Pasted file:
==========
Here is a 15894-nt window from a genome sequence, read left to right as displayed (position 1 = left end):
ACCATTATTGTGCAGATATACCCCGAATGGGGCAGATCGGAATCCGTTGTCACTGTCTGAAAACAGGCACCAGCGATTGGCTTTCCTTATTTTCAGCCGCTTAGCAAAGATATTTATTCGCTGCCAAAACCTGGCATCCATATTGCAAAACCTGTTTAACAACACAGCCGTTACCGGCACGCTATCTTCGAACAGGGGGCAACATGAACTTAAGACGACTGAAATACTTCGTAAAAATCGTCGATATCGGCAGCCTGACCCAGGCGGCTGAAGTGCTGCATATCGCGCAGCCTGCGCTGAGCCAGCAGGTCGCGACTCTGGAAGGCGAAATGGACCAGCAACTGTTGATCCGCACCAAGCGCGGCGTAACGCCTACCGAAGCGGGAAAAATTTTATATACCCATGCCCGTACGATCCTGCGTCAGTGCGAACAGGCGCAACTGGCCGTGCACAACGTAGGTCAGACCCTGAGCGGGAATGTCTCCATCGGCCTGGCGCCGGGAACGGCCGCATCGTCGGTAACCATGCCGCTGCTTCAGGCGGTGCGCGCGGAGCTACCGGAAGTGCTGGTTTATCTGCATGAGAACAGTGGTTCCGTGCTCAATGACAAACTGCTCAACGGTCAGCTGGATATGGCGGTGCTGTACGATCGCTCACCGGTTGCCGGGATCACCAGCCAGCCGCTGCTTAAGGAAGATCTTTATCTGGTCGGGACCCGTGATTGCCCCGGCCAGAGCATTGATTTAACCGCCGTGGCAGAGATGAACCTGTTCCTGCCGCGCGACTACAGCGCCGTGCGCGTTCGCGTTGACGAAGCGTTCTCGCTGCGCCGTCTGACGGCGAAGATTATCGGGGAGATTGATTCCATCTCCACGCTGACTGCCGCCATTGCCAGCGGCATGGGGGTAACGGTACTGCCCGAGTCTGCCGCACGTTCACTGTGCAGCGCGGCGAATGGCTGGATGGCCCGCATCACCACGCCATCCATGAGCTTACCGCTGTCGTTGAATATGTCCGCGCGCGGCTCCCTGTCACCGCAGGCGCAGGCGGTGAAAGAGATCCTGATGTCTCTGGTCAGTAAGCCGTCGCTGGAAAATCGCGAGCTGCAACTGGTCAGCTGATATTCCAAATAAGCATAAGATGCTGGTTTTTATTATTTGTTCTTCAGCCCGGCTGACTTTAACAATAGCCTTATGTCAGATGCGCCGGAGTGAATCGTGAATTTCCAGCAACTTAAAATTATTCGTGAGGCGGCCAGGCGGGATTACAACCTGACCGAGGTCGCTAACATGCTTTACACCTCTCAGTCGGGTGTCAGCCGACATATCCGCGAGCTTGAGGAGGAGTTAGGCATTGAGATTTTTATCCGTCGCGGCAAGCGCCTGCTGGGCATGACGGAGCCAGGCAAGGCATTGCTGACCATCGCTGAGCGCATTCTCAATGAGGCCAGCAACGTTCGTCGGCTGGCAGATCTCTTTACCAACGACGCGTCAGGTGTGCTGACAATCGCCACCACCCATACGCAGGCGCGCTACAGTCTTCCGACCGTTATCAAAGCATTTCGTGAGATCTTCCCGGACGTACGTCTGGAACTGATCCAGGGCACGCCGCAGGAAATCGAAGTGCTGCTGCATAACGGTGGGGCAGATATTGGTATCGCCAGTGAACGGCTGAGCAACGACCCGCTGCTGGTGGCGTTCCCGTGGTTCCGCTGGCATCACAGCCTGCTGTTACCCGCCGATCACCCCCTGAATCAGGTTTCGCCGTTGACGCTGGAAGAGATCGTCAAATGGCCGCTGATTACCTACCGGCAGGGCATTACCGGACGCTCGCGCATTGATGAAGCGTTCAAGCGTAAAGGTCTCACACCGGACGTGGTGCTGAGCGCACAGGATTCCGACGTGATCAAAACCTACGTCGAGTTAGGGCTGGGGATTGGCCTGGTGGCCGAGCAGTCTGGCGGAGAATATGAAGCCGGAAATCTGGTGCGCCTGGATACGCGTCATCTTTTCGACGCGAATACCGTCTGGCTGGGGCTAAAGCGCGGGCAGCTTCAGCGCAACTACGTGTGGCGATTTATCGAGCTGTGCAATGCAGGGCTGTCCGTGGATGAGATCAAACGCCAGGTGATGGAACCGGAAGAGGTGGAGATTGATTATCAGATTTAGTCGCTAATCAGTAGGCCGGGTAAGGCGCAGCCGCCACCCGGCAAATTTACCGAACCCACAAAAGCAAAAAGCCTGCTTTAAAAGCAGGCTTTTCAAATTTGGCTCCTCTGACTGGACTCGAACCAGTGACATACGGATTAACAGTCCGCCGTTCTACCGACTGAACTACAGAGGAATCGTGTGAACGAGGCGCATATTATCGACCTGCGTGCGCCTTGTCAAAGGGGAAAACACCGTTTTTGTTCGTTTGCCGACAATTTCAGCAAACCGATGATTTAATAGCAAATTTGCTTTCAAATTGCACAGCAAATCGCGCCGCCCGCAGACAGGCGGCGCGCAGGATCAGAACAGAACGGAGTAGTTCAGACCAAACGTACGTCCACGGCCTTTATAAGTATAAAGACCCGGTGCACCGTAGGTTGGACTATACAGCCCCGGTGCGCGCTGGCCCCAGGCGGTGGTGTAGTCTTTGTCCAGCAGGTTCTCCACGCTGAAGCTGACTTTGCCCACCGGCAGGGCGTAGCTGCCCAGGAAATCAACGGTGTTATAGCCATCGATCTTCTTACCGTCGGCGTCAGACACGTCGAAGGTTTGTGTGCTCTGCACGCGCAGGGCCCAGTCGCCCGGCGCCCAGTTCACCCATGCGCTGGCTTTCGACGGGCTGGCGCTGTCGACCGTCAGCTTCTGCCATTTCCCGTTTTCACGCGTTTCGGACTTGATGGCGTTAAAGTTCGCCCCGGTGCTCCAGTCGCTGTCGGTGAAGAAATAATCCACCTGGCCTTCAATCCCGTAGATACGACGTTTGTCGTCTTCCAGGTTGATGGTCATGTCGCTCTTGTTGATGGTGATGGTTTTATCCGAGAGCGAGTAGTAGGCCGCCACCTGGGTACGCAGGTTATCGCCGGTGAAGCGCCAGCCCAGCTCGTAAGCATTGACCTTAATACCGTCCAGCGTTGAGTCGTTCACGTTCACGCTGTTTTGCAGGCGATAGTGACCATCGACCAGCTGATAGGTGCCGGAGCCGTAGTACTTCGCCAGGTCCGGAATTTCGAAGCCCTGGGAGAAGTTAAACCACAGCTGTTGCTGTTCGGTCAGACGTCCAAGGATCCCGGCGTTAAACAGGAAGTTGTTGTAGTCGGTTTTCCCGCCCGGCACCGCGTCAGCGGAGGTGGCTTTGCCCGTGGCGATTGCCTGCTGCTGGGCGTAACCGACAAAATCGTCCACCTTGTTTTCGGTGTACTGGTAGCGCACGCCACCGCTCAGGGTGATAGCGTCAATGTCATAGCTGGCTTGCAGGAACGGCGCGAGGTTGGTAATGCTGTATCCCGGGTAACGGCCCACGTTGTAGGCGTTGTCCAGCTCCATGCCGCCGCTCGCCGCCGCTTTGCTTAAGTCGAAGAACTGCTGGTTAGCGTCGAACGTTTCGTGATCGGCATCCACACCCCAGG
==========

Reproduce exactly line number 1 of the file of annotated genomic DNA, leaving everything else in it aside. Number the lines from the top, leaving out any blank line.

Here is a 15894-nt window from a genome sequence, read left to right as displayed (position 1 = left end):